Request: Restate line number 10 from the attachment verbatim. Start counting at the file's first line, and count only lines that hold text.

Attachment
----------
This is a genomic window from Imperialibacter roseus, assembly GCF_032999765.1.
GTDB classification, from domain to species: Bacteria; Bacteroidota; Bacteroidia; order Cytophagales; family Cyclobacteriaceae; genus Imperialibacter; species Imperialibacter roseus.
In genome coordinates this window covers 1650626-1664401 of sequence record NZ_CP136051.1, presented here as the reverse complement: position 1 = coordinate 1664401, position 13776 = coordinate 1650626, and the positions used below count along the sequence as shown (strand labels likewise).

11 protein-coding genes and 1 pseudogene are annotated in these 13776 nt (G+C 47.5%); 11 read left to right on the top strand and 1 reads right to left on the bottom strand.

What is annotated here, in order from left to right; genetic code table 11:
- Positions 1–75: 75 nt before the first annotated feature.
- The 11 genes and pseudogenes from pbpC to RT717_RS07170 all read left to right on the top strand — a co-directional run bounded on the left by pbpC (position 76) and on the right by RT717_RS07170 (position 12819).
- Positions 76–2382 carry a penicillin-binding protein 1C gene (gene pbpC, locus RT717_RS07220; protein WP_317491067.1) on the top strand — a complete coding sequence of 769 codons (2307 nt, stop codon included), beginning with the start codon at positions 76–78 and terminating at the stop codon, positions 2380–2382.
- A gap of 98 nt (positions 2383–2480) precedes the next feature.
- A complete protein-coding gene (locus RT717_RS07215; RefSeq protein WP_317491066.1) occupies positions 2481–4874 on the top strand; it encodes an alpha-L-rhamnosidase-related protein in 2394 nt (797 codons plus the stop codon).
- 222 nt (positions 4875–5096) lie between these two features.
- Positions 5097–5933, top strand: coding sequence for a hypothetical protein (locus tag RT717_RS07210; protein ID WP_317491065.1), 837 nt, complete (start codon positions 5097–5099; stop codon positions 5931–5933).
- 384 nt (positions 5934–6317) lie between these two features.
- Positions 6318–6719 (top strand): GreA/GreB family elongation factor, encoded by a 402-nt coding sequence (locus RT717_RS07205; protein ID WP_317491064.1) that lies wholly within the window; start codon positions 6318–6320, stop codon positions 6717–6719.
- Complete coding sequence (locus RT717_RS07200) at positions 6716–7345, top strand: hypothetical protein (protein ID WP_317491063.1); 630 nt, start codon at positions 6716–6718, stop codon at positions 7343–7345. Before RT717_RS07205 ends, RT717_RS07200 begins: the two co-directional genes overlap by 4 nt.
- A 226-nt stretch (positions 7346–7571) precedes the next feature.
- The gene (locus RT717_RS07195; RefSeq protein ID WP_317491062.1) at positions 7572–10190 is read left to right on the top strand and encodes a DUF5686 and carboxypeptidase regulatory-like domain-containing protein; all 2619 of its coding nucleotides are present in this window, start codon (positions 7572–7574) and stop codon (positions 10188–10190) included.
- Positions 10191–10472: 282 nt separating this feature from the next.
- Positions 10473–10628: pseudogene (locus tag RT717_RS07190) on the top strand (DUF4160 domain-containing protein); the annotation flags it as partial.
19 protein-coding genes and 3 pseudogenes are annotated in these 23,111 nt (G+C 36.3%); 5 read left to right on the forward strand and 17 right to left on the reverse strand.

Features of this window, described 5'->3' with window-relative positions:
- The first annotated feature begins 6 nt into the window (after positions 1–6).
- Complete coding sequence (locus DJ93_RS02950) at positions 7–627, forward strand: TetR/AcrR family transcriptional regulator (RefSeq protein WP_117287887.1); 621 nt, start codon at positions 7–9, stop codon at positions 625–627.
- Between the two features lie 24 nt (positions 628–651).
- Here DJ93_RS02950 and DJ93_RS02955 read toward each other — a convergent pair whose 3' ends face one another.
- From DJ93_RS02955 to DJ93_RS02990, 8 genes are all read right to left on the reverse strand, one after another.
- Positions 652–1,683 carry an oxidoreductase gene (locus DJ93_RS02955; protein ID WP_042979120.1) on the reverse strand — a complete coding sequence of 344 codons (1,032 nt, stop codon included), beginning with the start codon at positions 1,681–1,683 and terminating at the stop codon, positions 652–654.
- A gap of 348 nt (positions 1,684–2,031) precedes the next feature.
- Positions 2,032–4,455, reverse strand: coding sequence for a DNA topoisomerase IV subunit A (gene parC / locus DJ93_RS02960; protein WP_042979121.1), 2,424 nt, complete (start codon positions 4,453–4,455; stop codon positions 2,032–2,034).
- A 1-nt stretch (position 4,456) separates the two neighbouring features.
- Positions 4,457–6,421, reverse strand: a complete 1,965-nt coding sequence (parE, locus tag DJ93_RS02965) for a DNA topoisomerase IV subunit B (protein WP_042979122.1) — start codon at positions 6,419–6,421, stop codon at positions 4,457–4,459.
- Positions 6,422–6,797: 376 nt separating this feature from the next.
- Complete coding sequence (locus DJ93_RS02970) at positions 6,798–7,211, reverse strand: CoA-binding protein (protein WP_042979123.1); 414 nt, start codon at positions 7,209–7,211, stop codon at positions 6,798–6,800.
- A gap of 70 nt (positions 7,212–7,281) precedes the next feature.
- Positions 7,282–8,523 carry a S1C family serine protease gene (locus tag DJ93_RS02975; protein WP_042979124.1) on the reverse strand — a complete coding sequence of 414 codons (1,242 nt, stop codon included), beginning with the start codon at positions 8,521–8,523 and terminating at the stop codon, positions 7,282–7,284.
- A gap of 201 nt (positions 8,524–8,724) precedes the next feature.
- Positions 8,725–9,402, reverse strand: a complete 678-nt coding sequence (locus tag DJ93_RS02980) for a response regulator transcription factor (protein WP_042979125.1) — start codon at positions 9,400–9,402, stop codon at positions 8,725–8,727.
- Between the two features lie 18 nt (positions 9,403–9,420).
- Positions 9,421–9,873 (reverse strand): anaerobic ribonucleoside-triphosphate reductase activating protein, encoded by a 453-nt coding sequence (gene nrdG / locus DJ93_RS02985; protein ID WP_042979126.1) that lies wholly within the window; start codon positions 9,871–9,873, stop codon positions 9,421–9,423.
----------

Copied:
- A complete protein-coding gene (locus RT717_RS07215; RefSeq protein WP_317491066.1) occupies positions 2481–4874 on the top strand; it encodes an alpha-L-rhamnosidase-related protein in 2394 nt (797 codons plus the stop codon).